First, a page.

The value of the block grants in network terms is that these city representatives may be understood to have been together on the island at the same time, interacting in the context of the festival (de Ligt and de Neeve 1988). The duties and privileges specific to theoria and proxenia varied from one city state and one historical period to another: some details of what was entailed in Samothrace’s theoria may be reconstructed from literary, epigraphic, and iconographic sources. The Greek term ‘theoros’ refers to a range of ideas associated with viewing something – as a sightseer, a civic official, an inquirer at an oracle, or as an official representative to a festival (Dimitrova 2008: 9-21; Rutherford 1995: 276-92; Perlman 1000; Rutherford 2000). Plutarch refers to the Samothracian festival as a panegyricus, an assembly or festival and specifies, of Voconius, that he was present both for initiation and for the celebration of the festival (Lucullus 13.1-2). A third century BC inscription from Iasos describes the duties of Samothracian theoria in very generic terms: the theoroi are to perform a sacrifice, make an offering of first fruits, and observe events taking place in the sanctuary – τὴν παραγεγενημένην εἰς τὸ ἱερὸν (Dimitrova 2008: 74; Habicht 1994). Marconi has argued that the archaising frieze on the Hall of Choral Dancers represents a performance of chorus of young women at the annual festival; Kowalzig and Rutherford affirms the association between theoria and chorality on Samothrace (Marconi 2010; Kowalzig 2007; Rutherford 2007). The possibility for the festival to include theatrical performance is suggested by honors which Samothrace granted to poets and playwrites for works composed in celebration of Kadmos, Harmonia and Dardanos, central figures in Samothrace’s mythic past (Rutherford 2007). The date of the Samothracian festival remains uncertain, though it is clear that it was not the time for initiations – this is an important contrast to Eleusis, the great mysteries in Attica, where initiation into the mysteries occurred only during the great annual festival (Cole 1984: 39, 48; Dimitrova 2008: 248-49; Fraser 1960: 89-91; Lewis 1959: 104; Lehmann 1969b: 11; Vian 1974: 19; Hemberg 1950: 108). While some individuals are clearly identified as both initiates and theoroi, we cannot be confident that every theoros was also an initiate.

b. Reading social behavior away from the island: proxenia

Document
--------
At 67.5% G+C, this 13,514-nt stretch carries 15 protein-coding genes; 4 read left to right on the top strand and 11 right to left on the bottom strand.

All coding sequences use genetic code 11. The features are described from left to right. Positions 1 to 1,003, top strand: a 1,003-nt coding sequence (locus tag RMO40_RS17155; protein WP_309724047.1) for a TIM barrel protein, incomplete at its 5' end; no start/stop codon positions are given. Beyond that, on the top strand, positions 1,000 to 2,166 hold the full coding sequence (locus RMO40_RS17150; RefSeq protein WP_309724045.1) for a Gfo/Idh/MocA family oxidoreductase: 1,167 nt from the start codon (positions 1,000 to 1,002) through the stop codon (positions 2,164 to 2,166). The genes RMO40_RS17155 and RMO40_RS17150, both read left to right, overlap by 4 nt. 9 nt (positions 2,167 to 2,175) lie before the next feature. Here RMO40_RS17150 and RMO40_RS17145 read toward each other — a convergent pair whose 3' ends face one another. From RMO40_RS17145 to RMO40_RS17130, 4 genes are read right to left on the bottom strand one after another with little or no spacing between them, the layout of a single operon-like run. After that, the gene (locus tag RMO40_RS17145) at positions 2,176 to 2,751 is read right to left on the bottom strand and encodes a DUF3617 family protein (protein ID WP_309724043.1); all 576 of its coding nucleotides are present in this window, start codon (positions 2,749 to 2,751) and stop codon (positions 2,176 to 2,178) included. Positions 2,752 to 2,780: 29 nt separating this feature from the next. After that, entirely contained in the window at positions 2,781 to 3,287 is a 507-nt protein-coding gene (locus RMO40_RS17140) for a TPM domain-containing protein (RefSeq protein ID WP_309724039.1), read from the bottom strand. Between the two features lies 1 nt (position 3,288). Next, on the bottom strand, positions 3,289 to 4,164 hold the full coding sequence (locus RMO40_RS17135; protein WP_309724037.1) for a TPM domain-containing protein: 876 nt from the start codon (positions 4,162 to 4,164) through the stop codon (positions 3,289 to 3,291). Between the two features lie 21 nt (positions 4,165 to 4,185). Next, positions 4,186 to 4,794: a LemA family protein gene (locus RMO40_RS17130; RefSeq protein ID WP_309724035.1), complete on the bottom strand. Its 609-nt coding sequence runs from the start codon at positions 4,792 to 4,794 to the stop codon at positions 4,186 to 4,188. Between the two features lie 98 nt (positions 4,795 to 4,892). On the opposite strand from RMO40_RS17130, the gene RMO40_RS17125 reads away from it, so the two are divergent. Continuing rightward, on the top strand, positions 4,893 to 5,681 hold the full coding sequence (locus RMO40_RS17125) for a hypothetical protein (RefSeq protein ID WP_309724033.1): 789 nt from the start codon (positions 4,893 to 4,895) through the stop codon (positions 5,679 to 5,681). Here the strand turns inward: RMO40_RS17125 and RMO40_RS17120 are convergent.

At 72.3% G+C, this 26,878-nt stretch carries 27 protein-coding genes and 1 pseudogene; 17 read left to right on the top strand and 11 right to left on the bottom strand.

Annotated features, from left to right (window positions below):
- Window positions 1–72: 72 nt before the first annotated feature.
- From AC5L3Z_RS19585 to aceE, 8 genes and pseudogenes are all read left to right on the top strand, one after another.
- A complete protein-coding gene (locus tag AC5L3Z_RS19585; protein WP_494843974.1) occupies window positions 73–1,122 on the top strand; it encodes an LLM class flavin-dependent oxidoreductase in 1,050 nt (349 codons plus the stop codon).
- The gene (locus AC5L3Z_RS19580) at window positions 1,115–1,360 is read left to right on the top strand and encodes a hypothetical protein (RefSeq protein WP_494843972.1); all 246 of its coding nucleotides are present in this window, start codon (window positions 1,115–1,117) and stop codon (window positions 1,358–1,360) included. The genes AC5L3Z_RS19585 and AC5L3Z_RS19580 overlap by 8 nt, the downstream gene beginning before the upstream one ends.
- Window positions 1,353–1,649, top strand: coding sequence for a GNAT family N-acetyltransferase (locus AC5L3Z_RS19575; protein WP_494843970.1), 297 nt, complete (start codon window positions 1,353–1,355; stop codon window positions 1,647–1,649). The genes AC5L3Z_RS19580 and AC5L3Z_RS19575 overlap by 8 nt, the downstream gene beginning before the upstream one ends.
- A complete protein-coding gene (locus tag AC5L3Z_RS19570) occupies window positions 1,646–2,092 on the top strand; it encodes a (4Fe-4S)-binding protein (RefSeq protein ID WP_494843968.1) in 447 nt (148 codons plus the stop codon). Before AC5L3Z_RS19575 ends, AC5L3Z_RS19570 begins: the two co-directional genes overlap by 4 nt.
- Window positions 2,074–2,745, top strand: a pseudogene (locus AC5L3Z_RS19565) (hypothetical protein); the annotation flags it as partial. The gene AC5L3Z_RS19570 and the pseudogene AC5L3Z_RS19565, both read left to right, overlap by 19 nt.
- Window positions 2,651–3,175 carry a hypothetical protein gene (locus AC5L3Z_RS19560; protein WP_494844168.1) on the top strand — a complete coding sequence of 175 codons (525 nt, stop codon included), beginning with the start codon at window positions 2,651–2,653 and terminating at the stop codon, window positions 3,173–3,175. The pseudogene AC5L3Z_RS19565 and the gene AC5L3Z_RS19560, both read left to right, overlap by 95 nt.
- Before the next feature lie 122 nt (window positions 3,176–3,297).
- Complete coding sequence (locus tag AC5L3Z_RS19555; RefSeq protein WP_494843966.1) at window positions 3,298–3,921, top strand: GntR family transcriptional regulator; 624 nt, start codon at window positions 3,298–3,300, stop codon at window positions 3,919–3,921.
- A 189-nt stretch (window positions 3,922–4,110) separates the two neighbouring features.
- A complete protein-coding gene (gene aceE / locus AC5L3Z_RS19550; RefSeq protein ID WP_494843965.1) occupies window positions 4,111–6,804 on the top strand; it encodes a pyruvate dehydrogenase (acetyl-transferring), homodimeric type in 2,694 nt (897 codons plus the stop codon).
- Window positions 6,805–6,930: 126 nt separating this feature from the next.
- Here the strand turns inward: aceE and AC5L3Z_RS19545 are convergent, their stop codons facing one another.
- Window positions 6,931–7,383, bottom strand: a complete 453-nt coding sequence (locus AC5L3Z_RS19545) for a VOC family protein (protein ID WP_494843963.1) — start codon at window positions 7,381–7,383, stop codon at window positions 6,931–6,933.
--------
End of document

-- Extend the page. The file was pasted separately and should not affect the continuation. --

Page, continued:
Proxenia, a frequent addition to Samothracian theoria, has been identified since Weber as a counter to the piracy which was a perennial threat in Mediterranean waters. A proxenos, broadly defined, served the interests of another state in his home city; the privileges associated with it varied through the 700 years and the widely scattered locations in which it is known in the ancient Greek world (Marek 1984). Its relevance to sea travel arises from the customs of piracy in the ancient Mediterranean, as a history of offenses, real or fabricated, was frequently the rationale for piratical seizure of ships, crew and cargo. By offering legal resource for compensation for these offenses, proxenia undercut the justification for such seizure and so effectively reduced the practice of piracy. Proxenia inscriptions may also detail further benefits for seagoing ships, including the right to sail into and out of ports without interference, freedom from port taxes, and access to local assemblies. While the Samothracian inscriptions which link proxenia to theoria do not detail these privileges, three proxenia inscriptions found within the city walls of Samothrace do (BCH 86, 1962, 270-74, no. 2; IG XII(8) 155; IG XII(8) 151. These mention the privileges of ateleia, freedom from taxes and fees; access to city councils and citizens; the right of sailing into and out of the harbor without paying taxes or fees, in times of war, times of peace, and in pursuit of commercial exchange. They also specifically ensure asylia, protection from the seizure which was the modus operandi of ancient piracy. The inscriptions refer explicitly to ‘the other proxenoi’ when outlining the terms of proxeny, suggesting the applicability of these benefits to all who enjoyed this honor from the island; IG XII(8) 155 offers these privileges not only to the recipient, but to his descendants for perpetuity. In Odessos on the Black Sea, an inscription granting these benefits to that city’s honorees was set up in the local temple of the Samothracian gods (IGBR I no. 42). The combination of proxeny with theoria would invest these benefits with the authority of the gods widely recognized for their protection of maritime passage.